Helping Immigrants, Helping Our Communities08 Aug 2012
So much of the news has focused on anti-immigrant policies – like Arizona’s – that we seldom hear about other states and localities that welcome immigrants and offer them protection. Last week was an exception, when two major news outlets broke stories that just might signal a counter trend.
The Washington Post reported that Baltimore is one of many rust-belt cities – like Detroit and Philadelphia – that are trying to attract more immigrants, in the hope of reversing a long-term population bust. [See Baltimore Puts Out Welcome Mat for Immigrants, Hoping to Stop Population Decline, by Carol Morello and Luz Lazo, Washington Post (24.Jul.2012).] Earlier this year, the Post reports, Baltimore Mayor Stephanie Rawlings-Blake ordered city police and social service officials not to ask the immigration status of people they encounter. The city also is providing outreach services for immigrants, including language classes, according to the article.
Immigrants are having a modest but measurable impact on Baltimore’s population, the Post notes, creating a bustling Latino neighborhood in the areas fringing Baltimore’s harbor district, and growing communities of Nepalese and Francophone African refugees. Latino immigrants are helping to steady Baltimore’s urban population base, and according to the Post: “… their numbers more than doubled over the past decade, from 11,000 in 2000 to 26,000 in 2010. They now make up four percent of Baltimore residents, a fraction of their share of the state and national population.”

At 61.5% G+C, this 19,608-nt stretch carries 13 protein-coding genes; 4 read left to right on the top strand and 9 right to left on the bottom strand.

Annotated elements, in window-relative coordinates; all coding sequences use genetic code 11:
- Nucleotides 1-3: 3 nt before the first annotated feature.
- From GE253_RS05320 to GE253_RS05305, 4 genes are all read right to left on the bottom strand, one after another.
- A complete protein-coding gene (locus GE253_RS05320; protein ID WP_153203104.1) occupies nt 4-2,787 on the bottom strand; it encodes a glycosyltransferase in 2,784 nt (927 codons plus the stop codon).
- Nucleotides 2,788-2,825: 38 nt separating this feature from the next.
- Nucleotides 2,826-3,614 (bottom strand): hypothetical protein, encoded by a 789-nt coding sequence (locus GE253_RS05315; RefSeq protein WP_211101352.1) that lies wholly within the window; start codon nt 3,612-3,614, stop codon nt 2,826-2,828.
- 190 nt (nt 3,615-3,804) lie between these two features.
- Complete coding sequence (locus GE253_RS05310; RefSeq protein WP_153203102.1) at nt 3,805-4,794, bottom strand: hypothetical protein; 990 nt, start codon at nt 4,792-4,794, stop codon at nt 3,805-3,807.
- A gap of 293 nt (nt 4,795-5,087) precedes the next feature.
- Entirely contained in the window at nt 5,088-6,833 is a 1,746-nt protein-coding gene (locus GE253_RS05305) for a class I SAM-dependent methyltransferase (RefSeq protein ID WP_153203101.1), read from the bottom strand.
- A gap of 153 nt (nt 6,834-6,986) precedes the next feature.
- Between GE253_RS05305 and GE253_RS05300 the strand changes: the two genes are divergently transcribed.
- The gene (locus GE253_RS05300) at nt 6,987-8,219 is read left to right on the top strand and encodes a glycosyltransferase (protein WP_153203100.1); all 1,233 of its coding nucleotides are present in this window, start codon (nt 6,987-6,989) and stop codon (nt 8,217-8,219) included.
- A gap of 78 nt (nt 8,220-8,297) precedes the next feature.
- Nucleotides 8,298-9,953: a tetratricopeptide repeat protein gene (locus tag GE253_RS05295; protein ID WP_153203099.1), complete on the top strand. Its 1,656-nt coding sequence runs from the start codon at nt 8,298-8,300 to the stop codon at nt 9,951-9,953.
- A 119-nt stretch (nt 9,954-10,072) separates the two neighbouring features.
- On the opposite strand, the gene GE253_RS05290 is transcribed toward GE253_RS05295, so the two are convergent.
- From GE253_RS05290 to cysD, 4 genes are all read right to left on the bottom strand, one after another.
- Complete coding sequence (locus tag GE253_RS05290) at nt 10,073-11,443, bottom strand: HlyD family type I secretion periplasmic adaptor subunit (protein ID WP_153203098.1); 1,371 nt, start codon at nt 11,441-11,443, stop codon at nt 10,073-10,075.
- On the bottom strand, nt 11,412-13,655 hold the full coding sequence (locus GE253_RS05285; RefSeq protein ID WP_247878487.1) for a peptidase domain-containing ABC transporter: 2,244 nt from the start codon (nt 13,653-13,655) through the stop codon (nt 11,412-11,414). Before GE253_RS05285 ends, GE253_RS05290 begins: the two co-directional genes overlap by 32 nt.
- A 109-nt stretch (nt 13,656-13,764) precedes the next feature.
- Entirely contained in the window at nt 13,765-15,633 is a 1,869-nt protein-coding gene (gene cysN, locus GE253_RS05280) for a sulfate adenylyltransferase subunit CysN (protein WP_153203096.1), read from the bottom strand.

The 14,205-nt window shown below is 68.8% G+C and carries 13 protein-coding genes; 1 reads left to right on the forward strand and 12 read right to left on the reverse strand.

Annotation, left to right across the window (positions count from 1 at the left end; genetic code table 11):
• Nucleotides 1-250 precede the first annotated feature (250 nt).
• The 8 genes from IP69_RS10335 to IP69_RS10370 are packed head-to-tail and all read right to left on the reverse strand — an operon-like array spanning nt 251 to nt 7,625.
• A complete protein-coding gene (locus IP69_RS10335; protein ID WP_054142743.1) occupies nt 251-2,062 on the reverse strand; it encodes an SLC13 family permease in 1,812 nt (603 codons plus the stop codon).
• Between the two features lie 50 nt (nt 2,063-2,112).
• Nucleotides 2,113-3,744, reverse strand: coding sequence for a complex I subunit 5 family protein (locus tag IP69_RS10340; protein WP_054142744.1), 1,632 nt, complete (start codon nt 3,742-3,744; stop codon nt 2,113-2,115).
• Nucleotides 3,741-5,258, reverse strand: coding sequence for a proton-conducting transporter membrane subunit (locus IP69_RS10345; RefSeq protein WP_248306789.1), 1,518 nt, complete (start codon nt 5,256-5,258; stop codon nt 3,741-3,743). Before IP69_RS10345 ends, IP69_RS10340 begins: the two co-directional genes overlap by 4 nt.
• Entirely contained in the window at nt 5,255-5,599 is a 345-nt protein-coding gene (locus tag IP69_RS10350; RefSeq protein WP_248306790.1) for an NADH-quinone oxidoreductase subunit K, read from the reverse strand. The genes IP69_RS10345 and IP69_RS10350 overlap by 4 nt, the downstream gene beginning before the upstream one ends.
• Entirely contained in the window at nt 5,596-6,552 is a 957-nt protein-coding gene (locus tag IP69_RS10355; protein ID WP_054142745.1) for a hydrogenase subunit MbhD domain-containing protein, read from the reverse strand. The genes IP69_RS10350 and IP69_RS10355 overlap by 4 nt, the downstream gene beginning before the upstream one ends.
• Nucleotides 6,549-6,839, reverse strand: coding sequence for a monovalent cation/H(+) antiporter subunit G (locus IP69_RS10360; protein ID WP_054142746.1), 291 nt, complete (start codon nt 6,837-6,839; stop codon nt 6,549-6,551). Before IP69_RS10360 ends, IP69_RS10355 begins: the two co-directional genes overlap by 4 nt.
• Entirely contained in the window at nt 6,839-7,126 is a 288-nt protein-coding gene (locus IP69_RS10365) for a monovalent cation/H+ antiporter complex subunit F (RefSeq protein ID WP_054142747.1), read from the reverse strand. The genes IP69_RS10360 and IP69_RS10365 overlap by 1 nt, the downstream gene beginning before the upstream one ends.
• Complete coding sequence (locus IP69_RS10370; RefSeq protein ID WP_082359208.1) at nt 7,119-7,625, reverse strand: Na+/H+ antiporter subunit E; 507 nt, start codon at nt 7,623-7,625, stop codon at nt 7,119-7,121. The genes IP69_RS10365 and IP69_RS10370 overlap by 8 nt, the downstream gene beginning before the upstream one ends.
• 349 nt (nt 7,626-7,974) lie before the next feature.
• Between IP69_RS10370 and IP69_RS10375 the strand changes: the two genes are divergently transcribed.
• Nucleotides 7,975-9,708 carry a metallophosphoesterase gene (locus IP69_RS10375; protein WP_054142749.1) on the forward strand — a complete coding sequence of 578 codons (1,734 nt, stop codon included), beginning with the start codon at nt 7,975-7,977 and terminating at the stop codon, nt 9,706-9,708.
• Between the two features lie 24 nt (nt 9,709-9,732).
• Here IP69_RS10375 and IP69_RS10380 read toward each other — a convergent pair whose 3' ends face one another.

Meanwhile, New York Governor Andrew Cuomo announced a package of anti-fraud initiatives to protect illegal immigrants from unlicensed immigration consultants and other shady practitioners. [See New York Initiative Aims to Shield Illegal Immigrants from Fraud, by Aaron Edwards, New York Times (25.Jul.2012).] Now that President Obama has promised not to deport certain illegal immigrants who were brought here as children, the Times reports, a rash of new fraud cases is expected, as predatory tricksters swoop down with expensive offers to “help.” According to the Times, “New York will pay for a team of immigration lawyers to work with organizations throughout the state to help illegal immigrants who qualify for the new policy and who seek federal permission to remain in the United States legally.” New York also plans to ensure that immigrants can get reliable, unbiased information on the new policy, and to that end is beefing up its immigrant service hotline, the Times says.
Make no mistake about it: we neither advocate nor condone illegal immigration, but given the problems that anti-immigrant jurisdictions have faced – labor shortages, lawsuits, lost business, bad publicity – who could blame Baltimore and New York for trying a different approach, especially if it breathes new life into their communities?
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